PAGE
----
New funding agreement should be dictated by chiefs: FSIN Chief

From paNOW
January 11, 2018 - 2:00pm

A recently announced funding agreement between the federal government and Indigenous communities should be constructed with the guidance of local chiefs according to the Federation of Sovereign Indigenous Nations (FSIN).

At the Assembly of First Nation’s winter meetings in December, Indigenous Services Minster Jane Philpott announced a new funding agreement for Indigenous communities in good financial standing.

Currently, Indigenous communities are funded on a yearly basis; the proposed agreement would see the length increased to 10 years. Although the agreement is still in the very early stages, FSIN Chief Bobby Cameron is already relaying messages to the government on behalf of Indigenous communities.

“What we did relay to Minister Philpott is, the solutions are in our First Nation chief and councils and their communities,” FSIN Chief Bobby Cameron said. “You’re not going to find any better answers or any better results; you have to deal directly with these First Nations.”

According to Philpott 100 communities “in good financial standing” could see a new funding agreement by spring 2019.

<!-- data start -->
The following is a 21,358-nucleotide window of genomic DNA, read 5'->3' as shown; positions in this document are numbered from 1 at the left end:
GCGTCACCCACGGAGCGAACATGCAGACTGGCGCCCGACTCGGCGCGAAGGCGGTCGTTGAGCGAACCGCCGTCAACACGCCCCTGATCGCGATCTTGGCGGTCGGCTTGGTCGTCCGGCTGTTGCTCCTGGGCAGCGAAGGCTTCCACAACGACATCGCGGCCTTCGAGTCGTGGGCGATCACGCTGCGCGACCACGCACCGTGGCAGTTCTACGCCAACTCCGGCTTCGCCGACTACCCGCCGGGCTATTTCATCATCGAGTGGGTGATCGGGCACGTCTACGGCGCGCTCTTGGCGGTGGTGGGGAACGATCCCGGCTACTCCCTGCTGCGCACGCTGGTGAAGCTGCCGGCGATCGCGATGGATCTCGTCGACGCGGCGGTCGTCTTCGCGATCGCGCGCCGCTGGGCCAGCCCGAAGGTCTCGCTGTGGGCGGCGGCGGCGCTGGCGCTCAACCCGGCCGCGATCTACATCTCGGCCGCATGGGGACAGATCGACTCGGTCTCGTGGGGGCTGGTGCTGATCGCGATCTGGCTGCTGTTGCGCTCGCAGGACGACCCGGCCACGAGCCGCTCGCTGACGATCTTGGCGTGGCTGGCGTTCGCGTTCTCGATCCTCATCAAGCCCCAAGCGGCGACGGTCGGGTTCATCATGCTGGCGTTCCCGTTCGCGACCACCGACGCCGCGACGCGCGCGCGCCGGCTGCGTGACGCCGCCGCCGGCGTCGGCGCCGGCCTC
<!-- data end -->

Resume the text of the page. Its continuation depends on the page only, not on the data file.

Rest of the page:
Cameron said Indigenous people have been waiting a long time for an announcement of this nature.

Under the current agreements, Indigenous communities are forced to spend an entire year’s budget by the end of the fiscal year. Funding cannot be rolled over into a new fiscal year. The agreement proposed by Philpott would allow for funding to roll over.

Philpott’s announcement also included changes to the way Indigenous communities report their financials to the government.

Currently, roughly 130 reports are filled out by Indigenous communities every year regarding the dollars they spent. The number of reports required by the federal government would be reduced to roughly 90.

Cameron said people have differing opinions on what this means for accountability and transparency among Indigenous communities however he’s confident leaders would still be held fiscally responsible.

“Chief and councils go through their own accounting governance,” Cameron said. “They hold and have annual audits year after year. Everyone will have their own opinion; as far as we’re concerned chief and councils know where their commitment is.”


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On Twitter: @BryanEneas

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